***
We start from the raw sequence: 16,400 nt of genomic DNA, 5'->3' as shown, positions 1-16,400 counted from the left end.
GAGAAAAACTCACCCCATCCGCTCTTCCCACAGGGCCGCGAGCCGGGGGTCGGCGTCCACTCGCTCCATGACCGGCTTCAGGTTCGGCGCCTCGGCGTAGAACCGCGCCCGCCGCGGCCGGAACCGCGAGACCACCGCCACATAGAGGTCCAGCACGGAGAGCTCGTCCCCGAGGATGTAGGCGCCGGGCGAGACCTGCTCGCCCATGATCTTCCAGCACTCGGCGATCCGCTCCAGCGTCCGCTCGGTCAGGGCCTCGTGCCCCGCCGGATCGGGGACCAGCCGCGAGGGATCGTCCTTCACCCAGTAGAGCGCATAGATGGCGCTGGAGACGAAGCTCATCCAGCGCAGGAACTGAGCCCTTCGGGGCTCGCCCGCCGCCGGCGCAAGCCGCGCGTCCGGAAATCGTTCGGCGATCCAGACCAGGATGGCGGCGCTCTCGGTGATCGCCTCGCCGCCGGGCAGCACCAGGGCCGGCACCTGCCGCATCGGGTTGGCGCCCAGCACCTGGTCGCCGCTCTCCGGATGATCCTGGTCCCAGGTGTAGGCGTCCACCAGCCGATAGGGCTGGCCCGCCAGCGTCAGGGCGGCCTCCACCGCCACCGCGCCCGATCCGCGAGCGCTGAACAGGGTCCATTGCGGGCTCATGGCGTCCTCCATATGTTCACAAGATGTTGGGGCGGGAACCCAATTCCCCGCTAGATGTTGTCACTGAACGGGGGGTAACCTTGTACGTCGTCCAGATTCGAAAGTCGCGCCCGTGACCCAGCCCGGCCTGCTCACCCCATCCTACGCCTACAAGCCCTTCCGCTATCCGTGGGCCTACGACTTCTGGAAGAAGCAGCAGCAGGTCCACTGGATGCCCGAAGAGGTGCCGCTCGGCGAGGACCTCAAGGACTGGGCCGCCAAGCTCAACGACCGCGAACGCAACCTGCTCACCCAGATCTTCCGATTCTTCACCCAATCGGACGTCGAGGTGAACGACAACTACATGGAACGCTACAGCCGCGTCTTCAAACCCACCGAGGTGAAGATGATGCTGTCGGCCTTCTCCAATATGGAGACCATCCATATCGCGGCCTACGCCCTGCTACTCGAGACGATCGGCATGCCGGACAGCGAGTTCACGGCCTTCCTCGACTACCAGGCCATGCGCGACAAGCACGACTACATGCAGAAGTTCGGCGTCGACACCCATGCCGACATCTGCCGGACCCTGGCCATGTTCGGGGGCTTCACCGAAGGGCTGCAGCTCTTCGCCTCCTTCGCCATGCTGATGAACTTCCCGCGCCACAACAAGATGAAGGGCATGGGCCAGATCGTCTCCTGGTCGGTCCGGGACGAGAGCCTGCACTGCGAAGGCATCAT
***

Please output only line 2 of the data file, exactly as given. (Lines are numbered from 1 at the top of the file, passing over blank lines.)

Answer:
GAGAAAAACTCACCCCATCCGCTCTTCCCACAGGGCCGCGAGCCGGGGGTCGGCGTCCACTCGCTCCATGACCGGCTTCAGGTTCGGCGCCTCGGCGTAGAACCGCGCCCGCCGCGGCCGGAACCGCGAGACCACCGCCACATAGAGGTCCAGCACGGAGAGCTCGTCCCCGAGGATGTAGGCGCCGGGCGAGACCTGCTCGCCCATGATCTTCCAGCACTCGGCGATCCGCTCCAGCGTCCGCTCGGTCAGGGCCTCGTGCCCCGCCGGATCGGGGACCAGCCGCGAGGGATCGTCCTTCACCCAGTAGAGCGCATAGATGGCGCTGGAGACGAAGCTCATCCAGCGCAGGAACTGAGCCCTTCGGGGCTCGCCCGCCGCCGGCGCAAGCCGCGCGTCCGGAAATCGTTCGGCGATCCAGACCAGGATGGCGGCGCTCTCGGTGATCGCCTCGCCGCCGGGCAGCACCAGGGCCGGCACCTGCCGCATCGGGTTGGCGCCCAGCACCTGGTCGCCGCTCTCCGGATGATCCTGGTCCCAGGTGTAGGCGTCCACCAGCCGATAGGGCTGGCCCGCCAGCGTCAGGGCGGCCTCCACCGCCACCGCGCCCGATCCGCGAGCGCTGAACAGGGTCCATTGCGGGCTCATGGCGTCCTCCATATGTTCACAAGATGTTGGGGCGGGAACCCAATTCCCCGCTAGATGTTGTCACTGAACGGGGGGTAACCTTGTACGTCGTCCAGATTCGAAAGTCGCGCCCGTGACCCAGCCCGGCCTGCTCACCCCATCCTACGCCTACAAGCCCTTCCGCTATCCGTGGGCCTACGACTTCTGGAAGAAGCAGCAGCAGGTCCACTGGATGCCCGAAGAGGTGCCGCTCGGCGAGGACCTCAAGGACTGGGCCGCCAAGCTCAACGACCGCGAACGCAACCTGCTCACCCAGATCTTCCGATTCTTCACCCAATCGGACGTCGAGGTGAACGACAACTACATGGAACGCTACAGCCGCGTCTTCAAACCCACCGAGGTGAAGATGATGCTGTCGGCCTTCTCCAATATGGAGACCATCCATATCGCGGCCTACGCCCTGCTACTCGAGACGATCGGCATGCCGGACAGCGAGTTCACGGCCTTCCTCGACTACCAGGCCATGCGCGACAAGCACGACTACATGCAGAAGTTCGGCGTCGACACCCATGCCGACATCTGCCGGACCCTGGCCATGTTCGGGGGCTTCACCGAAGGGCTGCAGCTCTTCGCCTCCTTCGCCATGCTGATGAACTTCCCGCGCCACAACAAGATGAAGGGCATGGGCCAGATCGTCTCCTGGTCGGTCCGGGACGAGAGCCTGCACTGCGAAGGCATCAT